Ceramics give pleasure to our everyday lives, from the beauty of a vase’s elegant curves to the joy of a meal served upon a fine platter. Ceramics originate in a direct engagement with the earth and maintain a unique place in the history of the arts. In this book, Allen S. Weiss sharpens our perception of and increases our appreciation for ceramics, all the while providing a critical examination of how and why we collect them. Weiss examines the vast stylistic range of ceramics and investigates both the theoretical and personal reasons for viewing, using, and collecting them. Relating ceramics to other arts and practices—especially those surrounding food—he explores their different uses such as in the celebrated tea ceremony of Japan. Most notably, he considers how works previously viewed as crafts have found their rightful way into museums, as well as how this new-found engagement with finely wrought natural materials may foster an increased ecological sensitivity. The result is a wide-ranging and sensitive look at a crucial part of our material culture.
Some presidents enter office with an uphill climb in front of them: their political party represents a different governing philosophy than the dominant strain of the day. These, David A. Crockett says, are “opposition presidents.” If they are, in a sense, out of step with their times, how do they ever get elected in the first place? In Running against the Grain: How Opposition Presidents Win the White House, Crockett employs historical comparisons to draw conclusions about what it takes for these candidates to win the office. He focuses on seven presidents in twelve elections: William Henry Harrison (1840) and Zachary Taylor (1848), Grover Cleveland (1884 and 1892) and Woodrow Wilson (1912 and 1916), Dwight Eisenhower (1952 and 1956) and Richard Nixon (1968 and 1972), and Bill Clinton (1992 and 1996). Crockett draws on the work of Stephen Skowronek and others in the tradition of American political development to establish the periodization for his study. Through a comparative analysis of victorious opposition candidates, Crockett finds explanations that transcend specific campaigns or even specific eras. He contends that, because the way one acquires the office may have an effect on the practice of leadership in the office, “running against the grain” has implications far beyond Election Day.
Against the Grain ISBN 0-87070-090-1 / 978-0-87070-090-3 Hardcover, 8.5 x 9.75 in. / 128 pgs / 86 color. / U.S. $40.00 CDN $48.00 August / Art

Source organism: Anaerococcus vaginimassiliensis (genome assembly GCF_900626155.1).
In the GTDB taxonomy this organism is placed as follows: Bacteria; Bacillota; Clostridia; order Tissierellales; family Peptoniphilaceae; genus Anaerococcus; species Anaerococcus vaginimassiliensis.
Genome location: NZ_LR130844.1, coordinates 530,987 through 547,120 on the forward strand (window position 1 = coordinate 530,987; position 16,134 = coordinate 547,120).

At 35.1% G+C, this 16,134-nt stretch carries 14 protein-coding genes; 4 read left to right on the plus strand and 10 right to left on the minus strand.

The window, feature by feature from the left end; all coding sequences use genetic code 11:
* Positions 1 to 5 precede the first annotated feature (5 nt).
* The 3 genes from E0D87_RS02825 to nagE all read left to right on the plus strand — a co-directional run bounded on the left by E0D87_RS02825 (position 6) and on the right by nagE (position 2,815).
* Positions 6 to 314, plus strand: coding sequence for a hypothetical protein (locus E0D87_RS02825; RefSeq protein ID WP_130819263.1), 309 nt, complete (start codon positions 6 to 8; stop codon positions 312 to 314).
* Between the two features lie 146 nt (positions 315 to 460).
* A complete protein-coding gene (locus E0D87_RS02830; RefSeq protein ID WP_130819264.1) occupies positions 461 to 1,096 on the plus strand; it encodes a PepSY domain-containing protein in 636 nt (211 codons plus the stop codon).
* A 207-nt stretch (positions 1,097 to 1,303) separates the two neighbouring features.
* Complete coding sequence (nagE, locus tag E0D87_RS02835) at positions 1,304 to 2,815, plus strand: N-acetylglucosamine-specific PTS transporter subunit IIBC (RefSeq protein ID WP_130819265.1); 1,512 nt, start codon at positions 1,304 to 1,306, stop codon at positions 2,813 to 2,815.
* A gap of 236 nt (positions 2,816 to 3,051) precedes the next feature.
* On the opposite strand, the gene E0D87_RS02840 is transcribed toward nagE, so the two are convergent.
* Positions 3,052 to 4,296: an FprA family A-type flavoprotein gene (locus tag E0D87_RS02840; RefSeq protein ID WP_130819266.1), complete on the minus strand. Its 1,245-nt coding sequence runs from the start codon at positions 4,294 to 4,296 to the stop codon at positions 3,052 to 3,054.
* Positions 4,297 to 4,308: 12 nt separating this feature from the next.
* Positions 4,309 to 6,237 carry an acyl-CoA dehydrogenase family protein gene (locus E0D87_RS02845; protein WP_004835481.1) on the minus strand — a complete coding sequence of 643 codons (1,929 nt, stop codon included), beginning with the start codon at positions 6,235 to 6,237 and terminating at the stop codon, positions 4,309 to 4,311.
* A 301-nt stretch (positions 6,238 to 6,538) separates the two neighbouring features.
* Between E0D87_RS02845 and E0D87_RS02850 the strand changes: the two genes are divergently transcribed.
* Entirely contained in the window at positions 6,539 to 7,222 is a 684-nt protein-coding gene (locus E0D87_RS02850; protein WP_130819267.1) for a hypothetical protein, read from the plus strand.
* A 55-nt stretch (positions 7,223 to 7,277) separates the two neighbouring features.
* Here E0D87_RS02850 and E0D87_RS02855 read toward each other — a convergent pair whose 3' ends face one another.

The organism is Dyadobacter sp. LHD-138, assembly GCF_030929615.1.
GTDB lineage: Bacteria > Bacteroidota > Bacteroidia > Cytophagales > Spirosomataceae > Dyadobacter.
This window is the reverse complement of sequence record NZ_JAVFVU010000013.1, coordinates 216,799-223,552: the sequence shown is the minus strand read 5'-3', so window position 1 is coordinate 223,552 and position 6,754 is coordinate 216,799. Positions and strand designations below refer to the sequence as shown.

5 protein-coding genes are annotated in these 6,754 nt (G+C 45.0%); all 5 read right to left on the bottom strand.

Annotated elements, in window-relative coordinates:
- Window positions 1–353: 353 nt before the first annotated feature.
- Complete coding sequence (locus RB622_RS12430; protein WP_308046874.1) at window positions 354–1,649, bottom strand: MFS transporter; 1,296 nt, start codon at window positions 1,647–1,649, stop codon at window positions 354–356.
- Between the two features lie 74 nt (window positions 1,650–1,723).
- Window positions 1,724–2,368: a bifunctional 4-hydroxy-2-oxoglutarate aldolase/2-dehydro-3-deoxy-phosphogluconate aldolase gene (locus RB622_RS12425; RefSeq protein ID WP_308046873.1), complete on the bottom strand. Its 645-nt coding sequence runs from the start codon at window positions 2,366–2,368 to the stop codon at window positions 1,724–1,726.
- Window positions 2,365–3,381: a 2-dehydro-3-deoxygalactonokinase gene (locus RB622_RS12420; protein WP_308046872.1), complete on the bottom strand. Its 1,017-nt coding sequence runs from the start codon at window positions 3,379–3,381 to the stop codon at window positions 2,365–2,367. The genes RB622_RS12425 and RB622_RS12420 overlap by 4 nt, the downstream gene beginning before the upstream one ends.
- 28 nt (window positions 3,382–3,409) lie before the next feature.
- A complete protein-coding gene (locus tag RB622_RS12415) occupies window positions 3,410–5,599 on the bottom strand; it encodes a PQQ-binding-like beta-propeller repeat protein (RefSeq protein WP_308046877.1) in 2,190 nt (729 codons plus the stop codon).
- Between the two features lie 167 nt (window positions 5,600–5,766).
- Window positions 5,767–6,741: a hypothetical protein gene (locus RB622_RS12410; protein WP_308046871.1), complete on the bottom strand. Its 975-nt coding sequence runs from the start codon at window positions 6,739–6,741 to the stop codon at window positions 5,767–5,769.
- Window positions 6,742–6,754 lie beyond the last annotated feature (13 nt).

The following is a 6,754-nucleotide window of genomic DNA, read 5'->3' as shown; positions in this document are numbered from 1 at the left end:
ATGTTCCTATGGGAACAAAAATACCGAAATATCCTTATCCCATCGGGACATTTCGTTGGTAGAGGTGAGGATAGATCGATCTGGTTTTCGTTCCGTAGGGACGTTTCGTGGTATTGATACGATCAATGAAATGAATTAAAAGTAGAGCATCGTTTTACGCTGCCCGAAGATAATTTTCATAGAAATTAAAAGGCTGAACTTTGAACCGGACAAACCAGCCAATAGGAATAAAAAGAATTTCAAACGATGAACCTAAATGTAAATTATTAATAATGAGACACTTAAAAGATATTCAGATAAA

This classic, definitive reference work for all those involved in environmental health is now available in its 19th edition. Significant changes include those made to chapters on food safety and hygiene, environmental protection, the organisation and management of environmental health in the UK, port health, and waste management. New chapters have been added on health development, an introduction to health and housing, contaminated land, and environmental health in emergency planning, as well as a new glossary of abbreviations and acronyms. New material on training and standards, IT, practical risk assessment, and investigatory powers is also included. Each chapter reflects the wider background against which the subjects must be studied and the new concepts and approaches that have emerged over the past few years.
This work takes a multidisciplinary approach to grain storage research, applying knowledge from the fields of biology, cereal chemistry, economics, engineering, mathematical modelling and toxicology to the study of the complex interactions among physical and biological variables in stored-grain bulks that cause the deterioration of stored grain. Details the prevention and control of pests and contaminants.
Describes the experiences of an aid worker living and working in Liberia, a country torn apart by war, arms trafficking, diamond smuggling, ecological destruction, and the spread of AIDS.
Stored products of agriculture and animal origin are attacked by more than 600 species of beetles, 70 species of moths, and about 355 species of mites, causing huge quantitative and qualitative losses and insect contamination in food commodities. This is an important quality control problem. This book, Insect Pests of Stored Grain: Biology, Behavior, and Management Strategies, provides comprehensive coverage of stored product entomology for the sustainable management of insects and other noninsect pests, such as mites, birds, rodents, and fungi, with the aim to mitigate and eliminate these losses of food from grains. The author, who has studied sustainable and herbal management of stored grain and seed insect pests in his research, considers sustainable management of stored grain insect pests and eco-friendly approaches along with the utilization of waste materials. Starting with a history of stored product entomology from the beginning to the modern era in detail along with an introduction of storage entomology, the book then goes on to cover a range of important issues, including Significant developments in the field of storage entomology Classification and identification of important stored grain insects Major stored product coleopteran and lepidopteran insects that infest stored commodities Estimation of losses caused by stored grain insect pests Factors responsible for infestation of stored grain insects Different storage structures Alternative methods for the management of stored grain insects by utilization of behavior modification techniques or utilization of secondary metabolites of plants Fumigation of stored grains for the protection of infestation Insect Pests of Stored Grain: Biology, Behavior, and Management Strategies covers a vast amount of valuable information on stored product entomology for the sustainable management of insects and other noninsect pests.